Healthy outrage, but illogical outrage. FightingAtheist says nothing happens due to a magical plan. Then he says because of this lack of plan, we don't have to worry about anything. His tangent about scientific inquiry is quaint, but entirely beside the point. If nothing is worth worrying about, then nothing is worth changing. He makes the (incorrect) assumption that religious people believe that absolutely everything that happens is due to God's "plan"
and then does a 180 and says that things like prayer and good works could affect the outcome of events. This is contradictory; if God had a plan, then no amount of prayer and supplication could affect it.
And I would love to see him approach a family dealing with the loss of a daughter in a car wreck with the comforting words of "I know the pain that you feel right now, but know that your daughter was a pawn in the game of chance known as life and this stuff just happens." Atheist can be friends with everyone without having the thought in the back of their mind that this person's lifestyle may be evil. You have the power to accept people for what they are. Enabling you to enjoy their quirks rather than chastise them for being unique. Atheists can have relationships with people who have alternative lifestyles without feeling like they have to save them from some deity that is going to condemn them for being themselves. After all, if there was a creator, then he has made everyone the way they are. Atheists don't fear that a large part of the earth's population is going to hell for being true to themselves.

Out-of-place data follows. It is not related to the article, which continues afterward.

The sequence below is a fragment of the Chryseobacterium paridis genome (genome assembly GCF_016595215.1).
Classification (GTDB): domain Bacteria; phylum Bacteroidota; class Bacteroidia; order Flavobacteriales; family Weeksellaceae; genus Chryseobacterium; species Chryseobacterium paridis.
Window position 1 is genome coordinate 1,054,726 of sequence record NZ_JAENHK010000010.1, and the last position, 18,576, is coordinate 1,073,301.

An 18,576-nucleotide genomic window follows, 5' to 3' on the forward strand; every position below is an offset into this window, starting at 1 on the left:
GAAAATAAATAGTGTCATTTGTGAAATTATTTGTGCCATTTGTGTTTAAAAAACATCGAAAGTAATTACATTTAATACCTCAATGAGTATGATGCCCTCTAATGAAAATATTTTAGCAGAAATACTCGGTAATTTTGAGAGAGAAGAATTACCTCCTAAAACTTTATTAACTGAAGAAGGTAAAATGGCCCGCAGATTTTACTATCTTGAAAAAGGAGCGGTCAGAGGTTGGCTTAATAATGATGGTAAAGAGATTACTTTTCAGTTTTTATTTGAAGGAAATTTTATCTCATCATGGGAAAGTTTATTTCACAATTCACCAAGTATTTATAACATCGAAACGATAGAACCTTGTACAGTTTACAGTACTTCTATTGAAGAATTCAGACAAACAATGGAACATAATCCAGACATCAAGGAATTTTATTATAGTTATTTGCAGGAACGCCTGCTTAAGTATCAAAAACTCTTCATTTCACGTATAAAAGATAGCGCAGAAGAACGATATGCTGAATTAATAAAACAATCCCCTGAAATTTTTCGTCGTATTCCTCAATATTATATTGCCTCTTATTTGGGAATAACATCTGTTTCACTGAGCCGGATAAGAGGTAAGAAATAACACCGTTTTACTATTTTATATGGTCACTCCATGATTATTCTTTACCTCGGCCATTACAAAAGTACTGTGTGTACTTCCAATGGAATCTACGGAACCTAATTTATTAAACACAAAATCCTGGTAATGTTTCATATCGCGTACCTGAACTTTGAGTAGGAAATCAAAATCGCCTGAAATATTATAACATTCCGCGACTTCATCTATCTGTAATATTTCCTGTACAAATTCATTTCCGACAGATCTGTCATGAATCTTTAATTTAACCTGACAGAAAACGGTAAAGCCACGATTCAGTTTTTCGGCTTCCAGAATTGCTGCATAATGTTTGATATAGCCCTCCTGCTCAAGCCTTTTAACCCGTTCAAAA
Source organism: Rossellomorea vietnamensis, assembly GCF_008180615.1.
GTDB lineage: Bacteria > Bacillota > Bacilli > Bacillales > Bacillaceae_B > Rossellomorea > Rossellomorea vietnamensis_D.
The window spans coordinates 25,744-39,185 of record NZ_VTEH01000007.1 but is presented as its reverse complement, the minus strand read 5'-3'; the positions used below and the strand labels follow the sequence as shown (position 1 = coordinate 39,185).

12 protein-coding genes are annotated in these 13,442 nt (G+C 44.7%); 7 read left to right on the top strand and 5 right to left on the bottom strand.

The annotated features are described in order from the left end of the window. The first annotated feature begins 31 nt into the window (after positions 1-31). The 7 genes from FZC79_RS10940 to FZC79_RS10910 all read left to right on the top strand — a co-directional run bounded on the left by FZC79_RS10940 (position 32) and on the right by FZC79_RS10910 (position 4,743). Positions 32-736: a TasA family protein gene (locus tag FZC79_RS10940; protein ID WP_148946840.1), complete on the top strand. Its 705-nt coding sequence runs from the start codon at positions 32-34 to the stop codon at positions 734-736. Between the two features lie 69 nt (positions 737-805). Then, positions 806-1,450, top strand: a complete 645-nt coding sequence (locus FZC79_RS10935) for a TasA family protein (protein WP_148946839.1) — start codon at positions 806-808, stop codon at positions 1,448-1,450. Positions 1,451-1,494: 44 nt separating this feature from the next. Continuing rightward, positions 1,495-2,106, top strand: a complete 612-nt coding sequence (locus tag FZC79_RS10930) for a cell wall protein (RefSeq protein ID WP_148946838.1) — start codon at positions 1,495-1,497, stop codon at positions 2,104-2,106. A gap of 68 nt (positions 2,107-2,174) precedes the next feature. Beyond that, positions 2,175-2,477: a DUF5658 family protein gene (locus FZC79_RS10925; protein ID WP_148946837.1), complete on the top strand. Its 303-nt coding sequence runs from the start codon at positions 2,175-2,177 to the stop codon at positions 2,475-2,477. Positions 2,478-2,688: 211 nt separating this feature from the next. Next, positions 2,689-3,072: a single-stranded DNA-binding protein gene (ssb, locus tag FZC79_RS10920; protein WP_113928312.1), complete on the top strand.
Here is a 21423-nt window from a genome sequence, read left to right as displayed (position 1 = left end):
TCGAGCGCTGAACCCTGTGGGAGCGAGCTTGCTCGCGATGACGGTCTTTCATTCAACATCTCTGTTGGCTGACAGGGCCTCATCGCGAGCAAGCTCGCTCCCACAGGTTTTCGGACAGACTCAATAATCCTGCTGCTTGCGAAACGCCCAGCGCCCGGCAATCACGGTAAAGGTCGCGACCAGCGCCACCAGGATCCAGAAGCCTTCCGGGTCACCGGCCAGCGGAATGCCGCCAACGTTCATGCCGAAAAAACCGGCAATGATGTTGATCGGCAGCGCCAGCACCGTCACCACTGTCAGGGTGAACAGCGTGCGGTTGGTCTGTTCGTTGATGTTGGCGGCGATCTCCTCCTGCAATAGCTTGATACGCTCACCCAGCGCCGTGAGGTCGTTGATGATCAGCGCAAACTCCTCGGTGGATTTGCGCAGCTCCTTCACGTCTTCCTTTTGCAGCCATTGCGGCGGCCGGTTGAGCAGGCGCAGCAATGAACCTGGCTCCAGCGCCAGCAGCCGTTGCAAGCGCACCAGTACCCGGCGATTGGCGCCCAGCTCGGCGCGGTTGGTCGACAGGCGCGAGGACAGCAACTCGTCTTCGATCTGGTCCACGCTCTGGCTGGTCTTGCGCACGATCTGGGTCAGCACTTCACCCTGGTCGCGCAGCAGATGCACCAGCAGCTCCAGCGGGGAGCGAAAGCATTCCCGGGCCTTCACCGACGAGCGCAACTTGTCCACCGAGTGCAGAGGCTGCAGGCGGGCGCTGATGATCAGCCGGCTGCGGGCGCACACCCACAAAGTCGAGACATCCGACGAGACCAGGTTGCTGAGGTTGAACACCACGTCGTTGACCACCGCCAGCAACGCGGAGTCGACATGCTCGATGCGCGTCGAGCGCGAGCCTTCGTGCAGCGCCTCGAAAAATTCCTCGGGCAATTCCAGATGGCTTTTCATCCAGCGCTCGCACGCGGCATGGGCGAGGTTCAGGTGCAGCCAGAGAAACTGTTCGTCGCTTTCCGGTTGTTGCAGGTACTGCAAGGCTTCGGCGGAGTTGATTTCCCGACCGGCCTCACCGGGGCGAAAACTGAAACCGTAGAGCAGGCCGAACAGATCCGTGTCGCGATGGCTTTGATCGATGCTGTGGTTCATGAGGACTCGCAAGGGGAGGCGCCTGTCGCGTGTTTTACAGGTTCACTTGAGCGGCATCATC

So can Christians.
So, in fact, did Jesus. However, He came to Man in the manner that a physician visits the sick; in order to cure them. The difference between Christians and atheists is that the former believe that there is a definitive moral standard handed down from One greater than man; atheists (as mentioned before) pick and choose morals based on (preference/inertia/nothing in particular).
Christians do not chastise people for quirks; they convict others of sin. Christians who are not hypocrites are aware of their own sins and confess them to others. When a Christian criticizes or judges a person's uniqueness on grounds other than sin, that is a result of the culture and not the Christian law.